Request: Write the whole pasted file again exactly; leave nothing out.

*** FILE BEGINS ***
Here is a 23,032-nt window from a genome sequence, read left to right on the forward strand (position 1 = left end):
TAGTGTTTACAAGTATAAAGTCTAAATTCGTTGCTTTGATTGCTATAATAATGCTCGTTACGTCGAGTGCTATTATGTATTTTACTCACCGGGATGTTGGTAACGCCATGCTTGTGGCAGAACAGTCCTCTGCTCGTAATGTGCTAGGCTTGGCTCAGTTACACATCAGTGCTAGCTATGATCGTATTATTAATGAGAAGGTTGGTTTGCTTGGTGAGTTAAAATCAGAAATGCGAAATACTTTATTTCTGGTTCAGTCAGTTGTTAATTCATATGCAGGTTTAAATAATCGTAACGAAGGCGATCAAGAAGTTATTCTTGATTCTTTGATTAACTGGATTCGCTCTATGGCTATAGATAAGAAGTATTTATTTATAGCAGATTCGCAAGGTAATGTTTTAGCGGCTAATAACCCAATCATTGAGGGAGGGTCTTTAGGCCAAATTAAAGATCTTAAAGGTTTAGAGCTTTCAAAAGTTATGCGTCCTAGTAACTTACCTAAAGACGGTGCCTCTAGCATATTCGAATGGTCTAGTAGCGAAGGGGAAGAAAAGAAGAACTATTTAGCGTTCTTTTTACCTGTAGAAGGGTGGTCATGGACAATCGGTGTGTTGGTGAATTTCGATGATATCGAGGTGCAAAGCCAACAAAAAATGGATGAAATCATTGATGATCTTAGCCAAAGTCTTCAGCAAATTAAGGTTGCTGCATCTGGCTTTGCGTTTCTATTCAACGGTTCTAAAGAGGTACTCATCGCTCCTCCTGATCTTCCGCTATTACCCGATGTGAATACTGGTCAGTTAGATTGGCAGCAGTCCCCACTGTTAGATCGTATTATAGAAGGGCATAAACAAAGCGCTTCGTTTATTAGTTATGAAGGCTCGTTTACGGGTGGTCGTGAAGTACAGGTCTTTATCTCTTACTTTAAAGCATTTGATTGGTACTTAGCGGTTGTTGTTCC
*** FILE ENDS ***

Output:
Here is a 23,032-nt window from a genome sequence, read left to right on the forward strand (position 1 = left end):
TAGTGTTTACAAGTATAAAGTCTAAATTCGTTGCTTTGATTGCTATAATAATGCTCGTTACGTCGAGTGCTATTATGTATTTTACTCACCGGGATGTTGGTAACGCCATGCTTGTGGCAGAACAGTCCTCTGCTCGTAATGTGCTAGGCTTGGCTCAGTTACACATCAGTGCTAGCTATGATCGTATTATTAATGAGAAGGTTGGTTTGCTTGGTGAGTTAAAATCAGAAATGCGAAATACTTTATTTCTGGTTCAGTCAGTTGTTAATTCATATGCAGGTTTAAATAATCGTAACGAAGGCGATCAAGAAGTTATTCTTGATTCTTTGATTAACTGGATTCGCTCTATGGCTATAGATAAGAAGTATTTATTTATAGCAGATTCGCAAGGTAATGTTTTAGCGGCTAATAACCCAATCATTGAGGGAGGGTCTTTAGGCCAAATTAAAGATCTTAAAGGTTTAGAGCTTTCAAAAGTTATGCGTCCTAGTAACTTACCTAAAGACGGTGCCTCTAGCATATTCGAATGGTCTAGTAGCGAAGGGGAAGAAAAGAAGAACTATTTAGCGTTCTTTTTACCTGTAGAAGGGTGGTCATGGACAATCGGTGTGTTGGTGAATTTCGATGATATCGAGGTGCAAAGCCAACAAAAAATGGATGAAATCATTGATGATCTTAGCCAAAGTCTTCAGCAAATTAAGGTTGCTGCATCTGGCTTTGCGTTTCTATTCAACGGTTCTAAAGAGGTACTCATCGCTCCTCCTGATCTTCCGCTATTACCCGATGTGAATACTGGTCAGTTAGATTGGCAGCAGTCCCCACTGTTAGATCGTATTATAGAAGGGCATAAACAAAGCGCTTCGTTTATTAGTTATGAAGGCTCGTTTACGGGTGGTCGTGAAGTACAGGTCTTTATCTCTTACTTTAAAGCATTTGATTGGTACTTAGCGGTTGTTGTTCC